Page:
George Foreman estimates that he made $200 million from the sale of the grills bearing his name, which he neither invented nor initially wanted anything to do with. The "Lean, Mean, Fat-Reducing Grilling Machine" was the brainchild of Salton, Inc., an appliance-maker that didn't expect its grill to be much of a hit. It offered Foreman a hefty royalty on sales, and when his charming personality helped the grill take off, Salton bought out the perpetual rights to his name through a combination of cash and equity.
The George Foreman Grill happened to run at a successful and profitable response rate before securing lucrative distribution deals at major retailers. But that is not the intent of most of today's infomercials. In fact, many of them aren't necessarily designed to sell products at all; they're designed to test the salability of those products in a mass-market environment like Walmart. Producing compelling spots is a means to an end. And what holds true of production in terms of controlling costs holds even truer of media buying.
Graveyard spots are incredibly cheap, especially when compared with prevailing rates for daytime and prime time. The average cost of a 30-second spot on network daytime is $9,200. The average cost of a prime-time spot is $110,200. These are national network buys, and purchasing individual spots (as opposed to larger flights in bulk) is almost unheard-of.
Infomercial spots, on the other hand, are usually bought through local TV stations in half-hour blocks. One-off buys, or buys in small handfuls, are not uncommon. There are approximately 212 local markets offering these blocks, giving the buyer the ability to target specific regions and defray the risk of a national network buy.
BUT THE POINT of an infomercial campaign isn't to maximize reach. It's to test products and pitches. More accurately, it's to test a lot of products simultaneously, or the same product in a lot of different ways. A savvy marketer can A/B test the same campaign in different markets in real time. Because buys can be made in a much more ad hoc fashion than on network TV, the marketer can swap in and out different messages at almost any time in a campaign.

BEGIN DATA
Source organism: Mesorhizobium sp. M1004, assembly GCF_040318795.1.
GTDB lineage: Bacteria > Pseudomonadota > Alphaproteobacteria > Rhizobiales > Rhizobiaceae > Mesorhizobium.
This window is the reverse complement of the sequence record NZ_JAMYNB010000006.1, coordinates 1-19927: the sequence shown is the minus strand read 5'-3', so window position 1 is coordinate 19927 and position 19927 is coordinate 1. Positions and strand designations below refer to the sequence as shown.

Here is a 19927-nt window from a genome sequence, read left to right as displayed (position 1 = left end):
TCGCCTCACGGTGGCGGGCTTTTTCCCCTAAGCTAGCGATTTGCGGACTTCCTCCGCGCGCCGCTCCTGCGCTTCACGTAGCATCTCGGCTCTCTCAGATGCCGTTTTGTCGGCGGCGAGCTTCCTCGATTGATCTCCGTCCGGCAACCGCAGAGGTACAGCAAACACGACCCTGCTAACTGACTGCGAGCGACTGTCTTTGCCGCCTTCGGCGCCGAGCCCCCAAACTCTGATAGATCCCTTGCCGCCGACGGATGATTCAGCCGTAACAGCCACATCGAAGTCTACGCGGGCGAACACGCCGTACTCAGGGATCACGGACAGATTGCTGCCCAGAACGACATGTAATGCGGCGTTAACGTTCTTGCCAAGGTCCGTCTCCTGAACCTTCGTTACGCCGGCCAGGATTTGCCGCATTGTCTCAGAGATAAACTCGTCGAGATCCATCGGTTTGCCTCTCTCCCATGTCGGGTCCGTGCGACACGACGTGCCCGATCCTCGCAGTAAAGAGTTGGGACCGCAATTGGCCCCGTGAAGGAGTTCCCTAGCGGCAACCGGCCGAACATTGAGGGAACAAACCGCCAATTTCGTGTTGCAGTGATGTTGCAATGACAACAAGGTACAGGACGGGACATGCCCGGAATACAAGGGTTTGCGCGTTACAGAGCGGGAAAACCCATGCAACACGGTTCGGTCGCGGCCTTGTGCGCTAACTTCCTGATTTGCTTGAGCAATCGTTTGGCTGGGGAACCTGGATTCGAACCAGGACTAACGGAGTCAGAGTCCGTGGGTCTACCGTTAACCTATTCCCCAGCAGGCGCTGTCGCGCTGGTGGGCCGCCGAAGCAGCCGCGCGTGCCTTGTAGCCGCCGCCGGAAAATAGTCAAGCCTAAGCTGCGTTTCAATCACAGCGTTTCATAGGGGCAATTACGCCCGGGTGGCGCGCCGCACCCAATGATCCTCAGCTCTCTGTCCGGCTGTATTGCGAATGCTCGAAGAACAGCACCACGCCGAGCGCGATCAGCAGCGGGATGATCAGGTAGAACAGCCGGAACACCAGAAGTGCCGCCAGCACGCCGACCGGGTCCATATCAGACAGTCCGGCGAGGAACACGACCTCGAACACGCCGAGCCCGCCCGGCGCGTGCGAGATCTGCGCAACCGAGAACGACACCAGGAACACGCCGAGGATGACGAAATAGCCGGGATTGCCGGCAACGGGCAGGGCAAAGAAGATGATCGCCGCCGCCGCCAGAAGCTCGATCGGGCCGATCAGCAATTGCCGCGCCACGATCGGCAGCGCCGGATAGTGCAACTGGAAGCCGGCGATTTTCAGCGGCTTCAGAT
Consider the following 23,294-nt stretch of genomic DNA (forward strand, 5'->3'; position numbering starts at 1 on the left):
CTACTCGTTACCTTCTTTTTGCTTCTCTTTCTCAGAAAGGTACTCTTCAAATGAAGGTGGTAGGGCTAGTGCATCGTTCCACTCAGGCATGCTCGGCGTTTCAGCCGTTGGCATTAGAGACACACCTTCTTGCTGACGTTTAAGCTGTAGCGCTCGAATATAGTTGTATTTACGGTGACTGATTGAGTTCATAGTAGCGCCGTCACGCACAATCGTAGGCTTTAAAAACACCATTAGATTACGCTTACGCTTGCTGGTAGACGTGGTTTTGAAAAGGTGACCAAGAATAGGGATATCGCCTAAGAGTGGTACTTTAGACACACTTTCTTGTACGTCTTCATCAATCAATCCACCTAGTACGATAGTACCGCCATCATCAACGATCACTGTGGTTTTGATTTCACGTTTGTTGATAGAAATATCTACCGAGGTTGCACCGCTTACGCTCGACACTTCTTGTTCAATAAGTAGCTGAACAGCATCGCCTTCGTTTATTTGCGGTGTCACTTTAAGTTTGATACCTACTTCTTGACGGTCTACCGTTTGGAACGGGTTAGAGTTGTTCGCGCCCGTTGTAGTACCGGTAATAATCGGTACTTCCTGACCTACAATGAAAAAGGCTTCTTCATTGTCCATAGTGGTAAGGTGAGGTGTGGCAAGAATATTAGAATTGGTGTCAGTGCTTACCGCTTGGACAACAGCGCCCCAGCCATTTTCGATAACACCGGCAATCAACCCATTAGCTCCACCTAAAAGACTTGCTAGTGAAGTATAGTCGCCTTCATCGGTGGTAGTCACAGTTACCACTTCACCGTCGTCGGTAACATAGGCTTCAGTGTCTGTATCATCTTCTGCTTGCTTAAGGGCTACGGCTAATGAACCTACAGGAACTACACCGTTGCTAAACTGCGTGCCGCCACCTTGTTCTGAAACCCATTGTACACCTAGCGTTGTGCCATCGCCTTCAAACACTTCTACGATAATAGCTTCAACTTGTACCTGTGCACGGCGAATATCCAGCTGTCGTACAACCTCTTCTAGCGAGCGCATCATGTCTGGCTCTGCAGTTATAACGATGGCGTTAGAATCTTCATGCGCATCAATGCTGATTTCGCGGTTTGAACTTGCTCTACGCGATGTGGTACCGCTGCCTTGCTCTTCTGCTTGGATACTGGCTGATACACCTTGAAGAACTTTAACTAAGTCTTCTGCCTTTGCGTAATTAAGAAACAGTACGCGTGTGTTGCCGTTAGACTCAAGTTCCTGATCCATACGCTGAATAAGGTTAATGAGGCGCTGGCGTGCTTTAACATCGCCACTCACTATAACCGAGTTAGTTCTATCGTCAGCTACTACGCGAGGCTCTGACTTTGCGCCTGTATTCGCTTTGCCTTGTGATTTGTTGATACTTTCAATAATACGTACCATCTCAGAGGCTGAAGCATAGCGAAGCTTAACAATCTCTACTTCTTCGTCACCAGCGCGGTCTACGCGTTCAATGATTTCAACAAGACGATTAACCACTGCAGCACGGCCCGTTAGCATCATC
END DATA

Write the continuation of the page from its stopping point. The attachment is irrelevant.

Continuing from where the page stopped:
An infomercial buyer can produce and air a small test campaign for about $100,000. Any sales generated by the infomercials in the testing phase are almost incidental. If the response rates are decent (and remember, the bar is set pretty low: about 1 percent on average), the campaign can recoup a small fraction of its investment while still running a modest loss.
At this point, the marketer buys more test spots, perhaps in different markets. If he doesn't have a deal in place with a local re-tailer on a trial basis, he moves quickly to secure one, usually in his highest-performing test market. From there, he'll double down on that market to drive demand.
This strategy is known as the "retail-driving" infomercial: a campaign designed either to sell to retailers, or to promote awareness of, and drive traffic to, a product already stocked in stores. The economics of the strategy make it speculative at best for first-time product manufacturers and marketers without retail presence. On the other hand, big companies can leverage existing retail relationships and shelf space.
Increasingly, these big companies are making bigger spends in the DRTV space. J&J spent $22 million on infomercials in 2009 to test-launch and lead-generate its Neutrogena SkinID line. SC Johnson, another giant, spent $21.7 million on infomercials to support its Ziploc and Oust products. P&G has made infomercials a cornerstone of its Olay-brand moisturizer campaigns.
As for the little guys? DRTV is now a pretty hostile medium for them, due to the high failure rate of releasing new products to market through late-night ads.
©2013 by Jon Nathanson. Excerpted with permission from a longer article that originally appeared in Priceonomics.com.